Avildsen: After seeing a number of boxing films, I realised that the boxing usually looked pretty bad. We wanted the final fight to look real, so I was able to get the producers to give us rehearsal time and put the boxing at the end of the schedule so we would have as much time as possible to get it right. On the first day they got into the ring, long before we started to shoot, Sylvester said, “I’ll do this” and Carl Weathers said, “I’ll do that.” I said, “Why don’t you go home and write this thing out: 'left, right, up, down'... whatever you want, and then we’ll learn that like a ballet.” Sylvester liked that idea and he came back the next day with thirty-some pages of lefts and rights. I had my 8mm movie camera and started shooting them do it. I’d show them the footage every day and they’d see how terrible it looked, and came up with ways to make it better and better and we got it down. We knew the first quarter of the first round was here, and the second quarter of the first round was there, and we really got it down. So that by the time it came to shoot it, it looked great.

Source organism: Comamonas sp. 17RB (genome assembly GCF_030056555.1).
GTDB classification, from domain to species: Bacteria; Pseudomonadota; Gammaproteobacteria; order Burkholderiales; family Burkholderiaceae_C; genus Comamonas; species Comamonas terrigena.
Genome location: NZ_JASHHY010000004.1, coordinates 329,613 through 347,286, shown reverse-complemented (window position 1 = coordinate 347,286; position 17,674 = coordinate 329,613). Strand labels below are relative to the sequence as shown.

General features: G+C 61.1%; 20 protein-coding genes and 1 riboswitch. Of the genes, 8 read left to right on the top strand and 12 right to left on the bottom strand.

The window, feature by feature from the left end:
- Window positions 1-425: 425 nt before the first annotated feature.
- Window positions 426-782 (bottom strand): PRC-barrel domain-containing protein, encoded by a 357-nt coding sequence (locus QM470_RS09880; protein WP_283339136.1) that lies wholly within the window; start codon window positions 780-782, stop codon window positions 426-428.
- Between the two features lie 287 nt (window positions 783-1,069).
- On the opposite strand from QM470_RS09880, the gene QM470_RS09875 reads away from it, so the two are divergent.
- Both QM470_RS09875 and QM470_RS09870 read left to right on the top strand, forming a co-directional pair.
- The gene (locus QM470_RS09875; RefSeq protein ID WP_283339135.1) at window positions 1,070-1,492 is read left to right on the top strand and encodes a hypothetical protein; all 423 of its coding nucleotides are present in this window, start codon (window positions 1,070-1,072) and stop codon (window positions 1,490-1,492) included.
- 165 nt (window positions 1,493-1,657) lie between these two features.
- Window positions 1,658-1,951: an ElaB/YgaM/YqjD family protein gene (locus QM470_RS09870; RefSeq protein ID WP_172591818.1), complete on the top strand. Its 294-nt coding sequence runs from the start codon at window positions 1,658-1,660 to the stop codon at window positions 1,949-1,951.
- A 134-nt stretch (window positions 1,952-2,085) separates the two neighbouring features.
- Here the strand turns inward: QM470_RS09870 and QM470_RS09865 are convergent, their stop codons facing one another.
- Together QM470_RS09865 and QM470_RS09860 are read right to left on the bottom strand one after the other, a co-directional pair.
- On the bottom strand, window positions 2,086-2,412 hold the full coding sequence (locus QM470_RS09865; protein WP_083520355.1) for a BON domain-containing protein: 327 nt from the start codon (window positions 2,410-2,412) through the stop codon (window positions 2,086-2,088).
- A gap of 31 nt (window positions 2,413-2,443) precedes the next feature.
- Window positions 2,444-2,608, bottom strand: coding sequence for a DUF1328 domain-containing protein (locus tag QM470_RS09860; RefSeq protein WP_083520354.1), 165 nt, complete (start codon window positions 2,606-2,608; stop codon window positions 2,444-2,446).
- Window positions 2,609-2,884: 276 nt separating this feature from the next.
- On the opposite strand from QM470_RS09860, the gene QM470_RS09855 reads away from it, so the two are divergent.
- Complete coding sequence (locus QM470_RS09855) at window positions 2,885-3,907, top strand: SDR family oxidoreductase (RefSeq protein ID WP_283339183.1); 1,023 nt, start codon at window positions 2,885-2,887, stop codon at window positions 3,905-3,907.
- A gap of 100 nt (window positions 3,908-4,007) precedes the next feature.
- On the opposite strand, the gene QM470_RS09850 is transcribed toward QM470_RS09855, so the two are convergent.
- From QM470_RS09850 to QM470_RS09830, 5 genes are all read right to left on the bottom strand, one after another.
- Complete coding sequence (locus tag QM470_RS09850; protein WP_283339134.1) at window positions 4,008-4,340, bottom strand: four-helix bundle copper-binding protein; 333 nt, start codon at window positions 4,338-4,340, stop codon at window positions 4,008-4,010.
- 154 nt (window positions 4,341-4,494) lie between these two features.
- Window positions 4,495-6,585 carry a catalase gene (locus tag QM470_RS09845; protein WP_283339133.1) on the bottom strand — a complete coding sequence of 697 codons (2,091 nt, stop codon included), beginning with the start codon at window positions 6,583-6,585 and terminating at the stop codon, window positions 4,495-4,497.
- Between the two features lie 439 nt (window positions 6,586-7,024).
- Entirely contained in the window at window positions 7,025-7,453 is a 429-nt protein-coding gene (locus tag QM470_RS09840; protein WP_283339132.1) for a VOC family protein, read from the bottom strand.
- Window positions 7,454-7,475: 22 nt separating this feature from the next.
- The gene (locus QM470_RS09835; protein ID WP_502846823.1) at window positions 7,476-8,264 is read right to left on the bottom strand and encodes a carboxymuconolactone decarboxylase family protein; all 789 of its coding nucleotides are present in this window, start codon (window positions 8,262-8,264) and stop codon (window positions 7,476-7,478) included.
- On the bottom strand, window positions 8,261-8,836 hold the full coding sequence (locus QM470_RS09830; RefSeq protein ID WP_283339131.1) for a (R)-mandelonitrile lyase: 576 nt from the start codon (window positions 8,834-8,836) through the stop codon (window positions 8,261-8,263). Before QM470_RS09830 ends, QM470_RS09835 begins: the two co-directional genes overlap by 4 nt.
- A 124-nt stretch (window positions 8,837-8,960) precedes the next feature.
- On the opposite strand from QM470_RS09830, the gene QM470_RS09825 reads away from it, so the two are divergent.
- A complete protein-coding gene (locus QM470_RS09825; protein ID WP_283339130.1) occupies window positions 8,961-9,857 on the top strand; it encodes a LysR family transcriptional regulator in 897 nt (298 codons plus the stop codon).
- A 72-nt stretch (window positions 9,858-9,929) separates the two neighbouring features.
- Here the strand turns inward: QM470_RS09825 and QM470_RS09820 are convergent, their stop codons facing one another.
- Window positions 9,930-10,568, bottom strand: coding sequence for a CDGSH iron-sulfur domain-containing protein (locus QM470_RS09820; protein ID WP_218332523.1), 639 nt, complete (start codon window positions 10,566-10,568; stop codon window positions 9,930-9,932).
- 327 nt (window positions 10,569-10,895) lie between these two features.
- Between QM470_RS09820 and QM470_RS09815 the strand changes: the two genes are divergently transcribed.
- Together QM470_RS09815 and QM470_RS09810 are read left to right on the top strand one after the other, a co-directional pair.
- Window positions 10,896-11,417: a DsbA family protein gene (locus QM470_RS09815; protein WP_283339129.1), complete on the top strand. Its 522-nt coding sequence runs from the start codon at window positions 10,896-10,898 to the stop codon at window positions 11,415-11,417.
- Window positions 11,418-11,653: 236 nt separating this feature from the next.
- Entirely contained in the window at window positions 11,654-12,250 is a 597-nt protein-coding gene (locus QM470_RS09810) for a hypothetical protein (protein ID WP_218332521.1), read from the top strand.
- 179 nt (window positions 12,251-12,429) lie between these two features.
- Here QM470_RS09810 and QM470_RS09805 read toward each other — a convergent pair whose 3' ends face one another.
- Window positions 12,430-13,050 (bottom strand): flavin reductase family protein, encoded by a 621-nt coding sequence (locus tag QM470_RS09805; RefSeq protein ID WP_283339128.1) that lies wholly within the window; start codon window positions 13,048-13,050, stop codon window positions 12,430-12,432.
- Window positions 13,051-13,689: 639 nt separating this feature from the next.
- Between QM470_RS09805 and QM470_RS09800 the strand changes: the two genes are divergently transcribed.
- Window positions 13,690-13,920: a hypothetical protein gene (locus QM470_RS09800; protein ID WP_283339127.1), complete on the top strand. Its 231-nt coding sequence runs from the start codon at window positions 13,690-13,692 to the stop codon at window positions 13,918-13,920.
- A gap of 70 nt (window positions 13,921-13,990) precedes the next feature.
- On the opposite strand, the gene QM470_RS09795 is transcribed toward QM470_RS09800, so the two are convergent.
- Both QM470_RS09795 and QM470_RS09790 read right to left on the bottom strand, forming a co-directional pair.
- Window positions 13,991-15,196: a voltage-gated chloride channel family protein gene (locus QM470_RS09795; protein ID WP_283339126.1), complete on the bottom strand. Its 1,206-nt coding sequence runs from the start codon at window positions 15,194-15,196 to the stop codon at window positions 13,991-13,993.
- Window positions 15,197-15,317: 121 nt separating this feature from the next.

Richard Halsey (editor): Avildsen and I had a discussion at his house prior to the making of the movie. We watched boxing films and playing classical music and slowed the images down in the projector and we came up with the montage of the fight. It was scripted, but we tried to do it in a stylised way. You know, there’s something about a great boxing match, a great fight, that gets people involved. And this gave the impression of being real. I’ve got to give credit to Sylvester for the way he wrote it, the way the director executed it and the way we edited it. It had a great ending. Certainly one of the elements that worked during that fight was Bill Conti’s score; it was tremendous.